Jul 2016 16

Massage lotion for dummies

By: Dave Wheeler

Every trade and profession has it's areas of contention: the choice of massage lotion or oil is one of the hot topics for mine.


Massage oils

Oils are really popular amongst the Swedish massage fraternity. If you go to a spa, or book a "standard" massage, then the chances are that your therapist will use an oil.

There are 3 main types:

  • Non-scented oils, such as Almond oil or Grapeseed oil. These are by far and away the most popular oils amongst both massage therapists and people who like to do a little bit of massage themselves. Obviously, if you're using almond oil, then you need to make sure with each and every client that they don't have a nut allergy.
  • Commercially available Olive oil. Good quality supermarket olive oils are a great choice. Whilst not as popular as almond oil, olive oils are still widely used in the massage community.
  • Scented oils. These are really popular: both those that come ready mixed, and those that therapists mix themselves.  It's not just aromatherapists that use scented oils, regular massage therapists often prefer to work with a selection of oils for different purposes.

Oils allow the masseur's hands to glide over the body. They mean that the long rhythmic strokes of effleurage can be used without friction, and that even hairy legs can be lightly massaged without pain to the client.

The problems with oil are:

  1. Oil is very slippery... so the techniques of deep tissue massage won't work - the therapist's hands would just slip off the body.
  2. It leaves the client's body oily, which isn't great if you're having to put clothes back on to go back to work.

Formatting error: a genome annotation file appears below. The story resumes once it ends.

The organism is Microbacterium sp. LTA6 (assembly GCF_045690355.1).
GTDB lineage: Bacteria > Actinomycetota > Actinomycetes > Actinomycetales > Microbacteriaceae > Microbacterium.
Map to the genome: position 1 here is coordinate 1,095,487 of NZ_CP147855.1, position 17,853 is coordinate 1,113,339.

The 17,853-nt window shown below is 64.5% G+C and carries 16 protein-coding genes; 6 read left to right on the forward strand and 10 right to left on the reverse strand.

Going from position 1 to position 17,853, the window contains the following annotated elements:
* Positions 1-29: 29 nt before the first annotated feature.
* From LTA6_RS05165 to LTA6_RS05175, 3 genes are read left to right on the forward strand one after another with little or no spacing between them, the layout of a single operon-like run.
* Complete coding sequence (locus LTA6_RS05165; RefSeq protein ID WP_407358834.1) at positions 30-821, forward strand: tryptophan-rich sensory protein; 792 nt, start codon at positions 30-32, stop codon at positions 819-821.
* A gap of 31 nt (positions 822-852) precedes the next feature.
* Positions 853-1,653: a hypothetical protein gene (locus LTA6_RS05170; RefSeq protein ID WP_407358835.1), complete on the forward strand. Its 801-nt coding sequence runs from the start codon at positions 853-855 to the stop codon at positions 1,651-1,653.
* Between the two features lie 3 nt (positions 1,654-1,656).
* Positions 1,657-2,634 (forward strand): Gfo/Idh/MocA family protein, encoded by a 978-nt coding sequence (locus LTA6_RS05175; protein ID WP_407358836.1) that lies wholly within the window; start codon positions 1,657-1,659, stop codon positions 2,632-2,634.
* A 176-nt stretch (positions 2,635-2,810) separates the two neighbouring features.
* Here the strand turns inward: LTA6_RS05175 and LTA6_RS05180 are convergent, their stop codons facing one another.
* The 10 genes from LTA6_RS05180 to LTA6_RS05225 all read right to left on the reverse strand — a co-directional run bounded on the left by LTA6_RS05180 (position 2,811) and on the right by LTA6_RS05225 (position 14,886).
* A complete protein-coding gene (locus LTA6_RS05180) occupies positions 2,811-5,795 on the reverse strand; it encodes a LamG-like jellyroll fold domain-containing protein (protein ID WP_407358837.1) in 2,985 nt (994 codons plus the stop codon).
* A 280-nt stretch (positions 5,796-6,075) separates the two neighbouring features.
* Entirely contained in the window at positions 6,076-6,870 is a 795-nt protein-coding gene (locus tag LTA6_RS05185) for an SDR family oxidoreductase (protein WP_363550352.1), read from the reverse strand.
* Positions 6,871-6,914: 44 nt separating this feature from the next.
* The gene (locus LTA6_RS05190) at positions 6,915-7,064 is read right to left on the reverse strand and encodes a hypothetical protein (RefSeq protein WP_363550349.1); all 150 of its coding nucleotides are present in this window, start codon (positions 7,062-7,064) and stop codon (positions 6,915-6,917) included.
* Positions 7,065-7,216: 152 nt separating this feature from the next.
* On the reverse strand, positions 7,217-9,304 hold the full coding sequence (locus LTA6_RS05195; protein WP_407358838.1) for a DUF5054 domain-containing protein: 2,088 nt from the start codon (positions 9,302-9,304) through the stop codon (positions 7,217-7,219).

The choice of whether to use scented oils is a personal one: there's just one thing to watch... the use of certain essential oils in massage is contraindicated (not allowed) during the 1st trimester of pregnancy. These include:

  • basil
  • bay
  • clary sage
  • cypress
  • fennel
  • frankincense
  • hyssop
  • jasmine
  • juniper
  • marjoram
  • myrrh
  • peppermint
  • rose
  • rosemary
  • thyme


Lotions & creams

Lotions are the preferred medium for sports massage therapists. Because they're thicker, they provide more friction so the hands don't slide off unintentionally. This is important for a a couple of reasons:

  1. It means more pressure can be applied to specific areas - the â€‹deep of deep tissue massage.
  2. It means more precision - the therapist can work on muscles close to the spine, for example, without fear of fingers slipping onto the spine itself.

The most popular sports massage lotions and creams are:

Naqi Ultra

This is the lotion that I use. It has one of the lowest rates of allergic reaction of any massage lotion; it has no scent; doesn't leave a greasy residue on the client's skin; and provides great friction for deep tissue work.

Without being too girly, Naqi also moisturises the skin. Like all massage lotions (and most moisturisers), Naqi contains small amounts of alcohol - this helps to dry out the skin after the application of the liquid lotion. It's this that means that you can get dressed straight after a sports massage and not have that horribly oily effect of clothes clinging to your skin. It does mean, though, that you need to notify clients who are Muslim or Sikh, so that they can shower off the alcohol later.


Physique is another popular lotion amongst sports massage therapists who also do Swedish massage. It has some oil in it, so combines the benefits of oil and lotion. You can get nice gliding massage strokes, but it's not so oily that the therapist's hands slip off all over the place.

Whilst it has some of the downsides of using oils, it's really good for people with hairy legs!


Chemoderm is a lotion that contains eucalyptus and menthol, meaning that it warms the skin as it's applied. It's one of those Marmite products - you love it or you hate it.


There are loads of sports massage creams on the market, with none really dominating. They tend to be much thicker than lotions, and need warming a lot on the therapist's hands before applying. Whilst they provide great friction, they do tend to dry out on the skin very quickly.